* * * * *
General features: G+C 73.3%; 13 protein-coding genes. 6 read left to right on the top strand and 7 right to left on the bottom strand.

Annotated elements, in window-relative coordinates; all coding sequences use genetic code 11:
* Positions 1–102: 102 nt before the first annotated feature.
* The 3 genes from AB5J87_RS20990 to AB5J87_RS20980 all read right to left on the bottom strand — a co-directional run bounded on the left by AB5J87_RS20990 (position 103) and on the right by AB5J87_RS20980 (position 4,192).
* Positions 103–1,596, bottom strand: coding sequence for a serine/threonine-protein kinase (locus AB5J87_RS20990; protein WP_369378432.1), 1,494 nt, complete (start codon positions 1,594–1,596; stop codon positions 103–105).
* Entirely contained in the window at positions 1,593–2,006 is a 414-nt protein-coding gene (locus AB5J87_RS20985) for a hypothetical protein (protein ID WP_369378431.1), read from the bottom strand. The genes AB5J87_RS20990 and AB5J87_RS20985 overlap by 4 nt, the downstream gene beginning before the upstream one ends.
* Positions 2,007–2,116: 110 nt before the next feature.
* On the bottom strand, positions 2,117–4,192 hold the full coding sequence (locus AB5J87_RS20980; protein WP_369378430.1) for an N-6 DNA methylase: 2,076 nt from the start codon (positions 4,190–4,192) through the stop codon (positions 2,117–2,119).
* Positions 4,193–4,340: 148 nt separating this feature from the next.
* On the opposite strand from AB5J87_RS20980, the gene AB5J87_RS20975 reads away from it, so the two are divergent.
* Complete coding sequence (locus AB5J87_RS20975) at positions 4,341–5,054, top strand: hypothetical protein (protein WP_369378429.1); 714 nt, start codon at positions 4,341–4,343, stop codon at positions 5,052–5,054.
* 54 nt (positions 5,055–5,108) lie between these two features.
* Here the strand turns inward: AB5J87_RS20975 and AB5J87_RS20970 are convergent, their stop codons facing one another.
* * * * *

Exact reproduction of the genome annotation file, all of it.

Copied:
General features: G+C 73.3%; 13 protein-coding genes. 6 read left to right on the top strand and 7 right to left on the bottom strand.

Annotated elements, in window-relative coordinates; all coding sequences use genetic code 11:
* Positions 1–102: 102 nt before the first annotated feature.
* The 3 genes from AB5J87_RS20990 to AB5J87_RS20980 all read right to left on the bottom strand — a co-directional run bounded on the left by AB5J87_RS20990 (position 103) and on the right by AB5J87_RS20980 (position 4,192).
* Positions 103–1,596, bottom strand: coding sequence for a serine/threonine-protein kinase (locus AB5J87_RS20990; protein WP_369378432.1), 1,494 nt, complete (start codon positions 1,594–1,596; stop codon positions 103–105).
* Entirely contained in the window at positions 1,593–2,006 is a 414-nt protein-coding gene (locus AB5J87_RS20985) for a hypothetical protein (protein ID WP_369378431.1), read from the bottom strand. The genes AB5J87_RS20990 and AB5J87_RS20985 overlap by 4 nt, the downstream gene beginning before the upstream one ends.
* Positions 2,007–2,116: 110 nt before the next feature.
* On the bottom strand, positions 2,117–4,192 hold the full coding sequence (locus AB5J87_RS20980; protein WP_369378430.1) for an N-6 DNA methylase: 2,076 nt from the start codon (positions 4,190–4,192) through the stop codon (positions 2,117–2,119).
* Positions 4,193–4,340: 148 nt separating this feature from the next.
* On the opposite strand from AB5J87_RS20980, the gene AB5J87_RS20975 reads away from it, so the two are divergent.
* Complete coding sequence (locus AB5J87_RS20975) at positions 4,341–5,054, top strand: hypothetical protein (protein WP_369378429.1); 714 nt, start codon at positions 4,341–4,343, stop codon at positions 5,052–5,054.
* 54 nt (positions 5,055–5,108) lie between these two features.
* Here the strand turns inward: AB5J87_RS20975 and AB5J87_RS20970 are convergent, their stop codons facing one another.